Last edited: Jul 24, 2019
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  26. missy
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    by missy » Jul 24, 2019
    LOL thanks Daisy. From what I understand and from the reading I have been doing it seems head lice is preferable and easier to rid one's family from vs ringworm. I sure hope you are right though.

    Thanks. He is adorable. I feel so bad for him. He just wants to be held and played with and he is hungry for attention. We are keeping him in our bedroom but I am not sure how wise that is. We have a big sheet on top of the bed so he can hang out with us but I have a feeling we aren't being smart by doing that. I just cannot bear to keep him locked up in a bathroom. That feels wrong to me. But that might be the smartest thing we can do but I just don't want to do that. I am hoping that is overkill and it is OK to at least let him be in the bedroom with us since we are keeping him separate from the other cats.
     
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  27. missy
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    by missy » Jul 24, 2019
    Thanks Ringo. He is a cutie. I don't know if it's like closing the barn door after the horses got out yanno? All I know is it is highly contagious and well I am just trying to do the best we can. We are not perfect for sure and the deep cleaning we did yesterday just wasn't as intense as some. We did not clean the walls or ceilings for example and that is the suggestion for cleaning and containing ringworm. With bleach on a daily basis. Oy.
     
  28. missy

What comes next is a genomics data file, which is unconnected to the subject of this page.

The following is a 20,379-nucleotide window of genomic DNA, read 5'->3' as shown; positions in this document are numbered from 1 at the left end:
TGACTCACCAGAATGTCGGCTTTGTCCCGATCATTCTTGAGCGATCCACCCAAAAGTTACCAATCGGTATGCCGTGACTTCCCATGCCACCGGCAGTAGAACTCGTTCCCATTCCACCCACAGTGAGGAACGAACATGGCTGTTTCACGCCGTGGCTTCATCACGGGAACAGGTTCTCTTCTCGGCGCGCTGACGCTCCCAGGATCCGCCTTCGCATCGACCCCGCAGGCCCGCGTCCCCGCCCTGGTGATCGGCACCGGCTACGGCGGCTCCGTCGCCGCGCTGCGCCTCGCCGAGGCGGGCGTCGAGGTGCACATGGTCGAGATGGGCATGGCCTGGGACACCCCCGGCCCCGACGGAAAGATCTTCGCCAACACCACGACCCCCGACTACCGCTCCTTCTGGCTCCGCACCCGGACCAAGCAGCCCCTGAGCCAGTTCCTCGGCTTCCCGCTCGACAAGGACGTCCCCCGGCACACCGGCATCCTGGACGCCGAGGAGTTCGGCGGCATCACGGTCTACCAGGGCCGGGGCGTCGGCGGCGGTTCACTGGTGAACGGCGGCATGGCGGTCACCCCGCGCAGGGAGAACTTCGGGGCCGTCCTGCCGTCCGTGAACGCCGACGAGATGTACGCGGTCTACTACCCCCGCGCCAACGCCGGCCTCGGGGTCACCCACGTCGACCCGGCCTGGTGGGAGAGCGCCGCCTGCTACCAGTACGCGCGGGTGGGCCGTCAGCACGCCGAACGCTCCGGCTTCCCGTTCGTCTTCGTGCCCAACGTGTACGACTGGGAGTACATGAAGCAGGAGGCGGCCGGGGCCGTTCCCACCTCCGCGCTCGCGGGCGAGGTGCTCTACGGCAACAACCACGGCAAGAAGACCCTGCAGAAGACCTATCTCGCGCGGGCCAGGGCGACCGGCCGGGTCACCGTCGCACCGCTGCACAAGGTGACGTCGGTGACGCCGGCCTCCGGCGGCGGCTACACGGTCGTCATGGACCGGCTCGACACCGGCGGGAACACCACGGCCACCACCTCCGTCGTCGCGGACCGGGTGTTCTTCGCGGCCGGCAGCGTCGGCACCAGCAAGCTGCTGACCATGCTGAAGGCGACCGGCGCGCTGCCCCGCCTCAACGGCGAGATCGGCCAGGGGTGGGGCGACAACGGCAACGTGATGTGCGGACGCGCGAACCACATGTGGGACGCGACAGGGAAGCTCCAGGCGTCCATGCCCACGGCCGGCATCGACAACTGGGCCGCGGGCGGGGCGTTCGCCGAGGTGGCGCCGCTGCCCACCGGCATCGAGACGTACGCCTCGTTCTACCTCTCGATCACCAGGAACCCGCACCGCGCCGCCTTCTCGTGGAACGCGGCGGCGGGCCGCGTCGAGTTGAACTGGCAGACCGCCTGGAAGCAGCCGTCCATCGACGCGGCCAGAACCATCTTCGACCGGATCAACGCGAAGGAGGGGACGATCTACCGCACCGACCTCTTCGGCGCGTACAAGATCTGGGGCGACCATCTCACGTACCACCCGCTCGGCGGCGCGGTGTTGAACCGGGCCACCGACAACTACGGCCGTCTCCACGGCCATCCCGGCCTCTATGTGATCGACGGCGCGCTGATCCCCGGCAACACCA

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    by missy » Jul 24, 2019
    Thanks very much for your input and glad you were able to successfully beat ringworm and yes not having other furbabies makes it much more manageable. I am hoping hard our other 3 cats do not get it. Thanks very much for the info.
     
    Last edited: Jul 24, 2019
  29. missy
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  30. ecf8503
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    by ecf8503 » Jul 24, 2019
    Here is a portion of some info from one of my vet sites:

    Treatment

    Treatment may include topical therapy, oral medication, or a combination. The prescribed treatments should be reviewed carefully with the client and provided in writing. It is important that clients understand how to properly follow the recommendations and are informed of any potential adverse effects, necessary laboratory monitoring, and the possibility of topical treatments staining the environment (most commonly with lime sulfur dips).

    Treatment should be continued until at least one negative culture has been obtained and after the lesions have resolved.

    Shaving may benefit long-haired patients. When clipping a patient, bathe with an antifungal shampoo or rinse, discard the hair, and immediately sanitize the clipper blades and treatment area to minimize exposure to other patients.

    Treatment should be continued until at least one negative culture has been obtained and after the lesions have resolved. Clients must be reminded that dermatophytosis is zoonotic (ie, humans in contact with the patient are at risk of infection) and that they must not stop treatment until instructed by the veterinarian.